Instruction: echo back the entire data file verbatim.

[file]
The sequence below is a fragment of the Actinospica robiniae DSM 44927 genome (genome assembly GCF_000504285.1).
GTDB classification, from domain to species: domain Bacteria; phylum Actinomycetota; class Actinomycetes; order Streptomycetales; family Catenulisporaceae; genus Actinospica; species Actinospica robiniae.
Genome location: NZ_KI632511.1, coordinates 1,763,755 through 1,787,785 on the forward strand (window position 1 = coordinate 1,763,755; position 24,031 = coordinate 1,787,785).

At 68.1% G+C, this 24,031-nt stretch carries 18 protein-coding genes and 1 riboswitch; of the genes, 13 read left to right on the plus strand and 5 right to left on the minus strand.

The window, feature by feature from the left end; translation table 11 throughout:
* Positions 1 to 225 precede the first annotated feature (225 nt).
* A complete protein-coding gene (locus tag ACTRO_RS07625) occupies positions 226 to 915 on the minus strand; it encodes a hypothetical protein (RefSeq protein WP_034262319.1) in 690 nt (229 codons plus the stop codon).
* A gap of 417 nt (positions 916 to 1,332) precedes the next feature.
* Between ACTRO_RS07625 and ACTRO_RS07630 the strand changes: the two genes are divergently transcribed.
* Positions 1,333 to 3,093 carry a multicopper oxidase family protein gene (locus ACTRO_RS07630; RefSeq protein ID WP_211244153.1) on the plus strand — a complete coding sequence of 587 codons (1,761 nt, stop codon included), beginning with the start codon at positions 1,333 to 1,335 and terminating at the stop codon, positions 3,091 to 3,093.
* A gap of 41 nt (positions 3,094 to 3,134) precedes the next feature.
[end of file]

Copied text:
The sequence below is a fragment of the Actinospica robiniae DSM 44927 genome (genome assembly GCF_000504285.1).
GTDB classification, from domain to species: domain Bacteria; phylum Actinomycetota; class Actinomycetes; order Streptomycetales; family Catenulisporaceae; genus Actinospica; species Actinospica robiniae.
Genome location: NZ_KI632511.1, coordinates 1,763,755 through 1,787,785 on the forward strand (window position 1 = coordinate 1,763,755; position 24,031 = coordinate 1,787,785).

At 68.1% G+C, this 24,031-nt stretch carries 18 protein-coding genes and 1 riboswitch; of the genes, 13 read left to right on the plus strand and 5 right to left on the minus strand.

The window, feature by feature from the left end; translation table 11 throughout:
* Positions 1 to 225 precede the first annotated feature (225 nt).
* A complete protein-coding gene (locus tag ACTRO_RS07625) occupies positions 226 to 915 on the minus strand; it encodes a hypothetical protein (RefSeq protein WP_034262319.1) in 690 nt (229 codons plus the stop codon).
* A gap of 417 nt (positions 916 to 1,332) precedes the next feature.
* Between ACTRO_RS07625 and ACTRO_RS07630 the strand changes: the two genes are divergently transcribed.
* Positions 1,333 to 3,093 carry a multicopper oxidase family protein gene (locus ACTRO_RS07630; RefSeq protein ID WP_211244153.1) on the plus strand — a complete coding sequence of 587 codons (1,761 nt, stop codon included), beginning with the start codon at positions 1,333 to 1,335 and terminating at the stop codon, positions 3,091 to 3,093.
* A gap of 41 nt (positions 3,094 to 3,134) precedes the next feature.